I recently encountered a Reddit thread in /r/Games (which is like /r/Gaming, but not terrible) that really made me wax nostalgic. The titular question was this: Have you ever had a personal rivalry in an MMO or otherwise? What was it like? Hopefully you’ll pardon me if I share a bit before getting to the point.
A long time ago… 2007, to be specific
Meet Trucks. Trucks is a Night Elf warrior, which, back in the Burning Crusade, told you a lot all on its own. Trucks was the leader of a large zerg guild called <Made in China>, and was a prolific poster on the realm forums. Trucks was not a brilliant communicator, which exacerbated the fact that his posts, fraught with grammatical, spelling, and structural errors, were usually filled with quite a bit of nerd rage. Add on top of this that he was not much better at playing than he was communicating, and what you had was a golden ticket for pure entertainment.
For the sake of disclosure, it’s worth noting that in this point in my MMO career, I really wasn’t that great either.
I was playing on Vashj at the time, which, while not the most accomplished server, had an amazingly tight-knit community. A huge proportion of the players actually frequented the realm forums, which lead to the sort of small town feel you get where everybody really knows everybody. So naturally, we all did our best to kill each other – even going so far as to create and administrate elaborate, points-based forum games dedicated to doing so. Vashj loved its world PvP, and I honestly believe we did it better than any other server during that time.
Most of my time during this period was spent hunting Trucks, who always presented a challenge due to his reluctance to do dailies in anything smaller than a full group. We responded in kind, banding together with an alternate-faction account to determine what zone targets were in, my hunter friend for Track Humanoids (and the fact that he was our best PvPer), and various others as we set out as a party to find our targets. While this may sound extreme, bear in mind that this was almost entirely a consensual activity, as those we hunted would generally be doing the exact same thing on their end.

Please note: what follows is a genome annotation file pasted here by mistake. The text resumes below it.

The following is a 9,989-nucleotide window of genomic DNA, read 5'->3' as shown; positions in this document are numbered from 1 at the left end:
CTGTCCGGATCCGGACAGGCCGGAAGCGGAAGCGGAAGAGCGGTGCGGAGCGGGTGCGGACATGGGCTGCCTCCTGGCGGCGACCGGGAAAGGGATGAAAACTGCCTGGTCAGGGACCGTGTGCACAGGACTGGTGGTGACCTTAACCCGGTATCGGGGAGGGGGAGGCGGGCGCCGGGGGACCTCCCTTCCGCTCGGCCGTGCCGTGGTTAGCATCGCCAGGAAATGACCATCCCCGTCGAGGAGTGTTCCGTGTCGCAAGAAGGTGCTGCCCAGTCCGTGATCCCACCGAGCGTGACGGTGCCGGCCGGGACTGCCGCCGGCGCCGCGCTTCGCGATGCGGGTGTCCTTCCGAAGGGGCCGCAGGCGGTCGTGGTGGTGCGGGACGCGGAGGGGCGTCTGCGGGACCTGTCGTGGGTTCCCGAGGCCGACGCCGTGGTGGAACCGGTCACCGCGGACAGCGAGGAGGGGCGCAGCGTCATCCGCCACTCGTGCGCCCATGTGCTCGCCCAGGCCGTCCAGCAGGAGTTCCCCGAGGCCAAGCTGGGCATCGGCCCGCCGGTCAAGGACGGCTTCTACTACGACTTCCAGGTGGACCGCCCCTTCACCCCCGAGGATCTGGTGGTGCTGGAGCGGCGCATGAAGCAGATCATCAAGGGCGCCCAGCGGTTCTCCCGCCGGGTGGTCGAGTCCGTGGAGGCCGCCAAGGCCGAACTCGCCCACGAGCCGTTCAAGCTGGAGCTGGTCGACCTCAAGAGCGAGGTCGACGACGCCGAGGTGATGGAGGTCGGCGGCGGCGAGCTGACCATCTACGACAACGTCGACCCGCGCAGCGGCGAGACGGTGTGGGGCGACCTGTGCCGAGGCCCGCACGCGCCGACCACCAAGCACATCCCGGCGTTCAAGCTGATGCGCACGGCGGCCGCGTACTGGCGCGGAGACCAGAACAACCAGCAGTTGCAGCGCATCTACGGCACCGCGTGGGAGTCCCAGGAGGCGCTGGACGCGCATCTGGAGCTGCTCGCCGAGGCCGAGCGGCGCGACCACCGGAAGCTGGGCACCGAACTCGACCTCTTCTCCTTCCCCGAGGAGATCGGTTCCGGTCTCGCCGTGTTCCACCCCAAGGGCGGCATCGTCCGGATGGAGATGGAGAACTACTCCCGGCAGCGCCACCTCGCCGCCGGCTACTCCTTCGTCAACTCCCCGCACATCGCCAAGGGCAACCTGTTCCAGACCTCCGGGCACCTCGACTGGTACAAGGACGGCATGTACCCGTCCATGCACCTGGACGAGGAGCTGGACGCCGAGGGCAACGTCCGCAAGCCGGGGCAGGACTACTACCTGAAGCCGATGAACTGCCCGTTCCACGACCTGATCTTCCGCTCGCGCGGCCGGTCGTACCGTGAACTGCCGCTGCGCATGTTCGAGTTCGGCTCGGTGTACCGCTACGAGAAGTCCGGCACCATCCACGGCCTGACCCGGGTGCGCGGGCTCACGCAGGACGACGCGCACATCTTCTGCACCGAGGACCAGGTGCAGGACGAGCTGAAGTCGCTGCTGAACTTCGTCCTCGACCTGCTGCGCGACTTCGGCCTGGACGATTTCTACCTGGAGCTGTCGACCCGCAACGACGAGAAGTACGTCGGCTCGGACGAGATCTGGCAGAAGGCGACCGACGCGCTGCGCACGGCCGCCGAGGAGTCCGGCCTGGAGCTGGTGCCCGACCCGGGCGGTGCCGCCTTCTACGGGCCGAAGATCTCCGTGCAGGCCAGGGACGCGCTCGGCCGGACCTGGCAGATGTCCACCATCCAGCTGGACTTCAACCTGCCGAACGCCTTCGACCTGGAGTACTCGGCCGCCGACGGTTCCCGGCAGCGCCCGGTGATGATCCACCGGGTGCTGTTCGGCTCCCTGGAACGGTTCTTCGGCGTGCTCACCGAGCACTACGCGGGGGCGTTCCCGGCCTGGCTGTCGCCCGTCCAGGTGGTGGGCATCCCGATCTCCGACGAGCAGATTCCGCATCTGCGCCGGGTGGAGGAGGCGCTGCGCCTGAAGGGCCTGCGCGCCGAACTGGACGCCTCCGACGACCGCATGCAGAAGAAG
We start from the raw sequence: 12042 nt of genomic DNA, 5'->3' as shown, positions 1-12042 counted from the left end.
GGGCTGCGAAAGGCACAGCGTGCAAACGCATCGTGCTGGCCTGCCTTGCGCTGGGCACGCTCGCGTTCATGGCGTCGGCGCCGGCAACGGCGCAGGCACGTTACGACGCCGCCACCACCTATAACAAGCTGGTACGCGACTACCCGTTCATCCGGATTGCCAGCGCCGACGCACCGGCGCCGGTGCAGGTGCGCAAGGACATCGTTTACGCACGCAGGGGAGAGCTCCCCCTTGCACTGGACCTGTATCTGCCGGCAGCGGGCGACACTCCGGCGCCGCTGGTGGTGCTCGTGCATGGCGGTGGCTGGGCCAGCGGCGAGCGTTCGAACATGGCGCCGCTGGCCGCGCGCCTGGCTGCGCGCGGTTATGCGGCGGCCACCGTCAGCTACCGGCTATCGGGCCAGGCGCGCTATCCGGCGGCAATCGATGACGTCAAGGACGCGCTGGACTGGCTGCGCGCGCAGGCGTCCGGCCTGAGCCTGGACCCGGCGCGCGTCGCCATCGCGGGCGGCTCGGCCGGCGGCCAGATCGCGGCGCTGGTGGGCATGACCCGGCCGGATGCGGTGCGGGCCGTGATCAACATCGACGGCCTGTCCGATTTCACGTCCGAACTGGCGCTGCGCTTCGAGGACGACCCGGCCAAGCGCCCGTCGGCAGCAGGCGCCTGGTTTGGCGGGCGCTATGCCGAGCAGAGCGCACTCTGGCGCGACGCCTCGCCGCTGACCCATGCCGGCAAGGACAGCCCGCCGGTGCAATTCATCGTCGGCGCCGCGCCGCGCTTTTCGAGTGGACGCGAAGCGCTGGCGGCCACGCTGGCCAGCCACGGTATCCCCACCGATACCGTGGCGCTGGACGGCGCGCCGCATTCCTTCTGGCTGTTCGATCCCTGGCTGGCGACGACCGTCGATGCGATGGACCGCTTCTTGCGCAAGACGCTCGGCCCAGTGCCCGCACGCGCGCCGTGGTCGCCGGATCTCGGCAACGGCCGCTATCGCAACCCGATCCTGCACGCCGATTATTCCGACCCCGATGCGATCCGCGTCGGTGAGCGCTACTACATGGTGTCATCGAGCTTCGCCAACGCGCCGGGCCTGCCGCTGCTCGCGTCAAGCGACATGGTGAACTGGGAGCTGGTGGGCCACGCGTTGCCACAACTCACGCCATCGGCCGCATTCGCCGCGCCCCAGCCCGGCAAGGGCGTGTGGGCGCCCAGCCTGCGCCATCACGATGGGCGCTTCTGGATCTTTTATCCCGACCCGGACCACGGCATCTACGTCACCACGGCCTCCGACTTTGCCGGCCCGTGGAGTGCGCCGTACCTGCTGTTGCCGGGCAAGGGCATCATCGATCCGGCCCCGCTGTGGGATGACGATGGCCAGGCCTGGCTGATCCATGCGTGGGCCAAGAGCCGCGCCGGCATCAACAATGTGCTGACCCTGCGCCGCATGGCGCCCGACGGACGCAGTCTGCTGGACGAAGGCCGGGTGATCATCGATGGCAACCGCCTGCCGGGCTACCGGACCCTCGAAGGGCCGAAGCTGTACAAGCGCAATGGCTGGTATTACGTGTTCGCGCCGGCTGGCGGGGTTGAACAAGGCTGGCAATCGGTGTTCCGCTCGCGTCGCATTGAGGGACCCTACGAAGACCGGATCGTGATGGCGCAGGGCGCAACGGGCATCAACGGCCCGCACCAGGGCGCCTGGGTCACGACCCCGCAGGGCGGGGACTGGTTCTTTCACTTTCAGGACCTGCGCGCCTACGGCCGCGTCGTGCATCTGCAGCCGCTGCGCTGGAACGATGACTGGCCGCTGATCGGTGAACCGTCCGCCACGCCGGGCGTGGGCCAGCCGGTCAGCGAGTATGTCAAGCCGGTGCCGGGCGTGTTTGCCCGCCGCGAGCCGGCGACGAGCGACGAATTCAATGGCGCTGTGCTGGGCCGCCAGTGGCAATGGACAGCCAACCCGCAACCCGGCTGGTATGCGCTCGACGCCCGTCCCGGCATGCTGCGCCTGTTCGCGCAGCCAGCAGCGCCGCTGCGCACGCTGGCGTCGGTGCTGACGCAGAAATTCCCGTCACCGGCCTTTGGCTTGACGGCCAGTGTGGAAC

Trucks and his guild were public enemy number one, as his public reactions were always priceless. Some of my best times in gaming, hands down, come from fighting him, regardless of whether or not I won or lost on that particular day. As time went on, I became “frenemies” with people around Trucks, including a selected few guildmates, and his wife Foxyz. I remember hearing a story about a time I had seen some <Made in China> lowbies heading for a dungeon, and had camped their members at the entrance, while allowing their out-of-guild party members to live – even indicating to my ally with /no and /stop to let them be. I later learned that one such frenemy had been there on an unguilded alt that day, and had found the entire situation hilarious.
Trucks was the fiercest rival I’ve ever had in a game, and I love him for it. He provided me with so many truly great times – so much so that, even eight years later, I can still remember the names and guilds of everyone involved right off the top of my head.
The part where I get to the point
As soon as I found that Reddit thread, stories like the above jumped into my mind. Trucks wasn’t even the only rival I had during this time, as the wealth of community-driven open-world PvP found on old-school Vashj fostered a mountain of similar situations that have stood the test of time. However, the thing that really hit me is how I don’t have any similar experiences since then – and not for a lack of trying; I remember more about my two years on Vashj than from the nearly seven years that followed it.